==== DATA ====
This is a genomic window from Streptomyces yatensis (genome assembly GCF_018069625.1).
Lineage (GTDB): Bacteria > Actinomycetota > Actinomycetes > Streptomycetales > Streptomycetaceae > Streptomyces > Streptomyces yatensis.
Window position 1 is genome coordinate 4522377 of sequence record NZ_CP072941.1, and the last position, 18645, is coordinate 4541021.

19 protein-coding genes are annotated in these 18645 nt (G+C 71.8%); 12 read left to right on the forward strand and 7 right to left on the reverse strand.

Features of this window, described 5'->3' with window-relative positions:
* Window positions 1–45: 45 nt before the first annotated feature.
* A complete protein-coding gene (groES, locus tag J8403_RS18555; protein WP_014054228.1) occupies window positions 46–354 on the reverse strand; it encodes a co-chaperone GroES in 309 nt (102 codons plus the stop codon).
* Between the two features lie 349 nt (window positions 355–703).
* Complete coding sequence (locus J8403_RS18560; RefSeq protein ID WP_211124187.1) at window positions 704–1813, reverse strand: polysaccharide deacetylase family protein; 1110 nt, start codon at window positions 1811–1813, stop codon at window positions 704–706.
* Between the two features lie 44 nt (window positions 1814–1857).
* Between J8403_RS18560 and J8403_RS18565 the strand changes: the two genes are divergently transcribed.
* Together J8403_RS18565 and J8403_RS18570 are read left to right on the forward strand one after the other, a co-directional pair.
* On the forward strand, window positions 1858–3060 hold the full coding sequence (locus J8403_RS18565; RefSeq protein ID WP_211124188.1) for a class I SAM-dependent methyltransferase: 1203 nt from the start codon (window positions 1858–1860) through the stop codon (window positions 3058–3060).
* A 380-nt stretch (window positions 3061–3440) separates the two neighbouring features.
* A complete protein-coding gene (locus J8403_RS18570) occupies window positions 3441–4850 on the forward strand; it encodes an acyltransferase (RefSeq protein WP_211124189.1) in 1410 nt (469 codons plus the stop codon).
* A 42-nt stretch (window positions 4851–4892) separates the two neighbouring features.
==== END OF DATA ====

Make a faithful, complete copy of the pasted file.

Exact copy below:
This is a genomic window from Streptomyces yatensis (genome assembly GCF_018069625.1).
Lineage (GTDB): Bacteria > Actinomycetota > Actinomycetes > Streptomycetales > Streptomycetaceae > Streptomyces > Streptomyces yatensis.
Window position 1 is genome coordinate 4522377 of sequence record NZ_CP072941.1, and the last position, 18645, is coordinate 4541021.

19 protein-coding genes are annotated in these 18645 nt (G+C 71.8%); 12 read left to right on the forward strand and 7 right to left on the reverse strand.

Features of this window, described 5'->3' with window-relative positions:
* Window positions 1–45: 45 nt before the first annotated feature.
* A complete protein-coding gene (groES, locus tag J8403_RS18555; protein WP_014054228.1) occupies window positions 46–354 on the reverse strand; it encodes a co-chaperone GroES in 309 nt (102 codons plus the stop codon).
* Between the two features lie 349 nt (window positions 355–703).
* Complete coding sequence (locus J8403_RS18560; RefSeq protein ID WP_211124187.1) at window positions 704–1813, reverse strand: polysaccharide deacetylase family protein; 1110 nt, start codon at window positions 1811–1813, stop codon at window positions 704–706.
* Between the two features lie 44 nt (window positions 1814–1857).
* Between J8403_RS18560 and J8403_RS18565 the strand changes: the two genes are divergently transcribed.
* Together J8403_RS18565 and J8403_RS18570 are read left to right on the forward strand one after the other, a co-directional pair.
* On the forward strand, window positions 1858–3060 hold the full coding sequence (locus J8403_RS18565; RefSeq protein ID WP_211124188.1) for a class I SAM-dependent methyltransferase: 1203 nt from the start codon (window positions 1858–1860) through the stop codon (window positions 3058–3060).
* A 380-nt stretch (window positions 3061–3440) separates the two neighbouring features.
* A complete protein-coding gene (locus J8403_RS18570) occupies window positions 3441–4850 on the forward strand; it encodes an acyltransferase (RefSeq protein WP_211124189.1) in 1410 nt (469 codons plus the stop codon).
* A 42-nt stretch (window positions 4851–4892) separates the two neighbouring features.